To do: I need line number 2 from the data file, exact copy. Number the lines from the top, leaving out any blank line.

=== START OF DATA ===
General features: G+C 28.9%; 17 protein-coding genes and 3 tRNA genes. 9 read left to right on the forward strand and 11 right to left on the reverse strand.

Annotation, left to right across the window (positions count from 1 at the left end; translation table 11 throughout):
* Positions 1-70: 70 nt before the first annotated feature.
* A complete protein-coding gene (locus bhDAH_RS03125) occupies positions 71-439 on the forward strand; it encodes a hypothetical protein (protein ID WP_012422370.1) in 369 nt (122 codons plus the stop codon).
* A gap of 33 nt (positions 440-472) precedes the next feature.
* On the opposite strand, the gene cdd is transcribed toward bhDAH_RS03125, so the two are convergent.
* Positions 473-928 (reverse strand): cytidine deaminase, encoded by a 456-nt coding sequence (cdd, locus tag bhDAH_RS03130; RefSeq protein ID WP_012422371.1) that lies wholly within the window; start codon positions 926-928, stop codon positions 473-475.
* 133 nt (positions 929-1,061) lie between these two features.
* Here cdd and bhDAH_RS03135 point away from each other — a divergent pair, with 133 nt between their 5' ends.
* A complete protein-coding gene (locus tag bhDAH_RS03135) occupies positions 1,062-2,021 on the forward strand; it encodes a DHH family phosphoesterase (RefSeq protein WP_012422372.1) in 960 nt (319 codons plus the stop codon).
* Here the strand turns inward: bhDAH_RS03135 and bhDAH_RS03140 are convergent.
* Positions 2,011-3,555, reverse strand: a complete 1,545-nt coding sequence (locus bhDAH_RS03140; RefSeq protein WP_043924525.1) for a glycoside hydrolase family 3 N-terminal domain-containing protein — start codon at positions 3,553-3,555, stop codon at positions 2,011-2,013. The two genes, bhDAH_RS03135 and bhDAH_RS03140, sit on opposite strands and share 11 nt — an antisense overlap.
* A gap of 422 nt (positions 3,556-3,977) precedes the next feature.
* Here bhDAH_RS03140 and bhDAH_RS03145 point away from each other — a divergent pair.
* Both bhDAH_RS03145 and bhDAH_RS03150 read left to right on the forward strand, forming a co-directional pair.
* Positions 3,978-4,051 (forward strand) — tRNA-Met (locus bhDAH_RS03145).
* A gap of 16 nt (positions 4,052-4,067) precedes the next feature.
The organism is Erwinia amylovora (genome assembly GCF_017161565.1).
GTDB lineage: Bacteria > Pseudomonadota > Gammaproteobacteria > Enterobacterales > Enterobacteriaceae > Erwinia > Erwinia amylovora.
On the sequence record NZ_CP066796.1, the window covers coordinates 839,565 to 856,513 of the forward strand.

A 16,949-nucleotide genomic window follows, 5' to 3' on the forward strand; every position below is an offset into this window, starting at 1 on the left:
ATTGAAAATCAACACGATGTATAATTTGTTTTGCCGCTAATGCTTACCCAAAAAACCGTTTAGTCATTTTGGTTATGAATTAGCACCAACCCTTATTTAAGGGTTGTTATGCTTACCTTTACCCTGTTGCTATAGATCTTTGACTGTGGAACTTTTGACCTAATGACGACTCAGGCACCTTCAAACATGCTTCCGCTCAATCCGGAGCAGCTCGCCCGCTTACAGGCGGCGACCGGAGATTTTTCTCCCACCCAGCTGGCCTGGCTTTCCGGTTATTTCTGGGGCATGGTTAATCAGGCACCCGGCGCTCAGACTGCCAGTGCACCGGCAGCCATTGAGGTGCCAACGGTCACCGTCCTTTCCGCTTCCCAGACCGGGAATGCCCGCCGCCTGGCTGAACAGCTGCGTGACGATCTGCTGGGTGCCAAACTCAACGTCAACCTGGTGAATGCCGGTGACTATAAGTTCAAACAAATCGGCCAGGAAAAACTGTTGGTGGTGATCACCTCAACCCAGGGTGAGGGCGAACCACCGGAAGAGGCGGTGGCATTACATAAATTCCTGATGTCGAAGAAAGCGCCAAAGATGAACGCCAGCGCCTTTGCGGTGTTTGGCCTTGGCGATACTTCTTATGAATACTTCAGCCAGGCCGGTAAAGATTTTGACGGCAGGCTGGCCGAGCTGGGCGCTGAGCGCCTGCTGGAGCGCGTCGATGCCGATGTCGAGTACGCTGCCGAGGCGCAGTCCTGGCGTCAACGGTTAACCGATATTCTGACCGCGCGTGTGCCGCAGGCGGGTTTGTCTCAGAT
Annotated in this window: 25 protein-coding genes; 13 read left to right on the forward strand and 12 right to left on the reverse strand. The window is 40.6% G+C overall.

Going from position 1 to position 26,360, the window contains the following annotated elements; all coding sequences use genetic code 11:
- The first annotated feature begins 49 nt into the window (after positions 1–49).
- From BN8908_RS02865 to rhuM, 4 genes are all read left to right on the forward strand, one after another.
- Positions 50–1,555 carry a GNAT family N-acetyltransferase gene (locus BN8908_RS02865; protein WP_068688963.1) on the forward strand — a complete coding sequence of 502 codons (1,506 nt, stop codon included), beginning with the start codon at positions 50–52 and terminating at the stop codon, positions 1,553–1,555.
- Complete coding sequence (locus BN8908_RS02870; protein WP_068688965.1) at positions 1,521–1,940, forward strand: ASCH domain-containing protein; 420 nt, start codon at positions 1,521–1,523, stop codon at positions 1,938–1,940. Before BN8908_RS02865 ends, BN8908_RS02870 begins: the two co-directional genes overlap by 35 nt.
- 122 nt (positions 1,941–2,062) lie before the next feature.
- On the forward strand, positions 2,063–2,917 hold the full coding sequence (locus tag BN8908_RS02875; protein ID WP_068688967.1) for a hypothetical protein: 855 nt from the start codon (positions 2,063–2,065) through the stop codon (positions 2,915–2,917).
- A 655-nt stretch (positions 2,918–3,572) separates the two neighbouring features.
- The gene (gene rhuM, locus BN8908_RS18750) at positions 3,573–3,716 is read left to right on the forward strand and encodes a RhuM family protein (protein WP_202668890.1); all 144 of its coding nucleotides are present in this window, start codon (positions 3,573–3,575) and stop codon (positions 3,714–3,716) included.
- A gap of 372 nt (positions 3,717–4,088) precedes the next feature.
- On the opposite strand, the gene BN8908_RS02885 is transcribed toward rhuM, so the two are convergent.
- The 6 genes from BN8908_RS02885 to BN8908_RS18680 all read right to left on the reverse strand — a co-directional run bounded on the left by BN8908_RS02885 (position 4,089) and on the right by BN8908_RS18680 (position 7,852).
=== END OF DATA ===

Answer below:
Annotation, left to right across the window (positions count from 1 at the left end; translation table 11 throughout):